On Thursday 27 June, in the Gold Cup Room at Cheltenham Racecourse, delegates, including lecturers, legal professionals and students, attended the annual CELT (Celebrating Excellence in Law Teaching) conference. The event involved frank discussions on topics of successful transition, legal technology in teaching and practical teaching and (my favourite part!) celebrated the Law Teacher of the Year candidates, where City’s Sabrina Germain won the award.
Meet the Law Teacher of the Year candidates:
- Neil Allen, University of Manchester
- Sabrina Germain, City, University of London
- Jane Bryan, University of Warwick
- Victoria Ridler, Birkbeck, University of London
- Lucy Yeatman, University of Liverpool
You can read more about these awesome teachers’ profiles on the OUP website.
The judges for this year’s Law Teacher of the Year:
- Andreas Philippopoulos-Mihalopoulos, University of Westminster
- Alison Bone, University of Brighton
- Dawn Watkins, University of Leicester
- Tom Young, OUP
Highlights from the panel sessions with the candidates:
- From the first class, Sabrina tries to understand each student’s background and caters to all voices by using an anonymous survey. The reason for this is some areas of medical law are sensitive and inherent bias and prejudice will influence students’ analyses. Sabrina then helps students recognise and unpack their bias to allow for a more critical reflection of the law and policy.
- Neil Allen uses cases at the Supreme Court level to enhance students’ development in advocacy as there are no definitive answers to the issues litigated. To engage students and encourage active learning, Neil also uses technology, for example, the Slack app. This style of teaching acknowledges that teaching does not need to be contained within the four walls of a lecture hall or classroom.
- The relationship between subject inquiry and critical reflection. The ‘do you understand?’ question is often unhelpful, where students will automatically answer with a resounding ‘yes’. To combat this, Lucy Yeatman for example, asks open-ended questions to gauge whether students have properly understood the content and encourages students to ask even the most obvious questions.
Part I: Why does transition matter?
Imogen Moore from the University of Bristol explained the concept of transition where transition is not a single event, but a process and an effective transition includes changing status and liminality. It is a pertinent reminder that learning is also not contained within a length of time but is a continuous journey. Imogen explained that feelings of dislocation and disorientation are harboured among students as some academic institutions place too strong an emphasis on employability rather than the law school itself. Imogen cautioned with the use of phrases, including “thinking like a lawyer” as these phrases impede threshold concepts from transpiring. She suggested that law schools should continue to resist ‘spoon-feeding’ (a characteristic secondary schools employ), though it may not hurt to ‘hand-hold’.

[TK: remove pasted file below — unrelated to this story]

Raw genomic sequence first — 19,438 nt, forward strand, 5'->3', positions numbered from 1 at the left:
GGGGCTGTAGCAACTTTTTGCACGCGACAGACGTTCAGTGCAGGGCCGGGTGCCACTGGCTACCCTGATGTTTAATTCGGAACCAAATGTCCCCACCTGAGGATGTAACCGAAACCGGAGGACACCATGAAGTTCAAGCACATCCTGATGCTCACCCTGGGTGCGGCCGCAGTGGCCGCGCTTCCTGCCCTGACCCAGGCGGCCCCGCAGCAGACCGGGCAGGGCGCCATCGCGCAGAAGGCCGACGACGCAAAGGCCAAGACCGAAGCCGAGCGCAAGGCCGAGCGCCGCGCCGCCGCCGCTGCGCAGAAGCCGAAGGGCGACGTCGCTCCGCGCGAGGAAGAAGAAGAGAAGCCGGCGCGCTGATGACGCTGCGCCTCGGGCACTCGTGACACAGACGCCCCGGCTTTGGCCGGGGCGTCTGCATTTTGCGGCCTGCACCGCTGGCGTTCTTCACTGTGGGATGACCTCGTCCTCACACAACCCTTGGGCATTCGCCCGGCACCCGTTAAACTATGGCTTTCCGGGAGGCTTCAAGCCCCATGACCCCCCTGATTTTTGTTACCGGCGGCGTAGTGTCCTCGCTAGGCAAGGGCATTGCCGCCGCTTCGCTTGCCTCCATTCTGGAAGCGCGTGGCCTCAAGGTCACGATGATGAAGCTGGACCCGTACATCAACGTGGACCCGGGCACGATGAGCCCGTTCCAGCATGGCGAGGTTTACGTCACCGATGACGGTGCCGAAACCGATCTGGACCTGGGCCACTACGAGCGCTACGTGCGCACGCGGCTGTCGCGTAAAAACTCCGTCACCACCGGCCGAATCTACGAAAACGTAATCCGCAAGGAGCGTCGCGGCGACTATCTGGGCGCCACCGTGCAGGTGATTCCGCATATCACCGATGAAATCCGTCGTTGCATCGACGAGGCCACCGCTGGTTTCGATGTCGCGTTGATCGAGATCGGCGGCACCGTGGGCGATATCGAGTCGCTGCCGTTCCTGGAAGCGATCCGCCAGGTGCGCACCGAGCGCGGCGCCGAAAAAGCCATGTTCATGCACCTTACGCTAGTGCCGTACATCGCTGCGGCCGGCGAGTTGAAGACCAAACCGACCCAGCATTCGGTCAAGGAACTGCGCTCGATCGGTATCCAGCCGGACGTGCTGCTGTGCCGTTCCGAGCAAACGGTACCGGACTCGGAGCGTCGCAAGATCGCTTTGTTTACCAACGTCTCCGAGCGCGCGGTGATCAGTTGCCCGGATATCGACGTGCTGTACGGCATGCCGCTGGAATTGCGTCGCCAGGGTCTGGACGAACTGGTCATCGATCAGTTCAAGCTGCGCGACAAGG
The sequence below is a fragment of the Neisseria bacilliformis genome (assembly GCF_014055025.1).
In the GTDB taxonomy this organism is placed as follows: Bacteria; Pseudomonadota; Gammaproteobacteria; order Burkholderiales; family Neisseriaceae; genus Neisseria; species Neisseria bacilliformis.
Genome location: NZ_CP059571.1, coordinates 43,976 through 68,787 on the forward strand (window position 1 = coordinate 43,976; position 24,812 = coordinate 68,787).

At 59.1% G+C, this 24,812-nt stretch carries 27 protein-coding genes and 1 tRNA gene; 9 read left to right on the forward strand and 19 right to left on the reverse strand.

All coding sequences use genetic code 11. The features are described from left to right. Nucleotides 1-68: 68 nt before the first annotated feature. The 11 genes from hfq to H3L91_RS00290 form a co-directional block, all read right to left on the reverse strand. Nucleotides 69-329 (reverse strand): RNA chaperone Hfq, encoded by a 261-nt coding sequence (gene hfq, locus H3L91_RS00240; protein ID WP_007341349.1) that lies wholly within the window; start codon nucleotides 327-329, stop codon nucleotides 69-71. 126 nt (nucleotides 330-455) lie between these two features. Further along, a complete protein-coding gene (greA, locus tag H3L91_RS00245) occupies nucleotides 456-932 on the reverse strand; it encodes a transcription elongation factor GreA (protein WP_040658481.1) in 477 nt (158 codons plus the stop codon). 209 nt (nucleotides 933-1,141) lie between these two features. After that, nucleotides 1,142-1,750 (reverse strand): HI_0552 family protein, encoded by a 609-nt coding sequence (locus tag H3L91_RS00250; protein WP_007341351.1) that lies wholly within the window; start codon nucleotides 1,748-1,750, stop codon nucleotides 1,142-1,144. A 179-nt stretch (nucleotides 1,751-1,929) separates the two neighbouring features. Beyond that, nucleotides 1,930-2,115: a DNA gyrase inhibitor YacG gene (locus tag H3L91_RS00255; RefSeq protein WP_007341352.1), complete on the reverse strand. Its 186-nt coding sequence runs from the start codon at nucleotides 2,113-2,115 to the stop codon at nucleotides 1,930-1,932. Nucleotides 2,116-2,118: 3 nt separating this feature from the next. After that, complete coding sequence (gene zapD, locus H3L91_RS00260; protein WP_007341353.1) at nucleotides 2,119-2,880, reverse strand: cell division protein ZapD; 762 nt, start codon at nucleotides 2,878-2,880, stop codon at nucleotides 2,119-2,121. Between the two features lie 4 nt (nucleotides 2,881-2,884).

The importance of confidence and community were explored by Verona Ni Drisceoil from the University of Sussex. Verona founded ‘My Voice’ for students who lack of confidence in advocacy and can practice their advocacy skills in small groups with teachers. The main objectives are to ensure students have a sense of community and to ease their anxiety. Students are given a diverse range of speeches with which to practice and this style of teaching changes the traditional method of teaching.
Part II: The Student View
After a refreshing coffee break, Part II of Transition commenced with the student panel. Craig Newbery-Jones from the University of Leeds chaired the student panel where a variety of views from the panel included issues of social transition, confidence and asking for help from lecturers and fellow students.
Legal Technology – More Please?
Lisa Webley from the University of Birmingham, Claire McGourlay from the University of Manchester and Anna Donovan from UCL featured on the panel. Anna contends that legal technology should not feature as a stand-alone subject. However, there are limitations for legal technology to become a characteristic in every module due to a lack of resources. The skills law firms and other employers look for are “creativity, design, consultancy, development, configuration, project management, analysis and ux (user experience)”. The question from the panel is if employers are changing their practices, why aren’t academics and how far should legal technology be implemented in legal education?
The Importance of Practical Teaching
Gemma Sweetman from the University of South Wales, Odette Hutchinson from Aston University and Scott Slorach from the University of York appeared on the panel. Gemma explained that practical teaching raises confidence and students’ aspirations through working and applying concepts in real life situations. Law students who volunteer at the USW Legal Clinic can demonstrate those skills and benefit more so than a purely theoretical approach. Also, Odette argues that ‘learning by doing’ provides students with a transformative experience.
And the Award goes to…
Last, but certainly not least, the Law Teacher of the Year Award presentation arrived where the judges paid tribute to each of the candidates. Lydia Bleasdale from the University of Leeds and outgoing Law Teacher of the Year presented the Award and announced Sabrina Germain as the winner. Congratulations to Sabrina on her well-deserved award and to the runners-up!
CELT was a truly inspiring event and I now have a newfound appreciation for the hard work that lecturers undertake. There are many facets to teaching which have been demonstrated from each of the panel sessions which makes teaching successful and most importantly, enjoyable.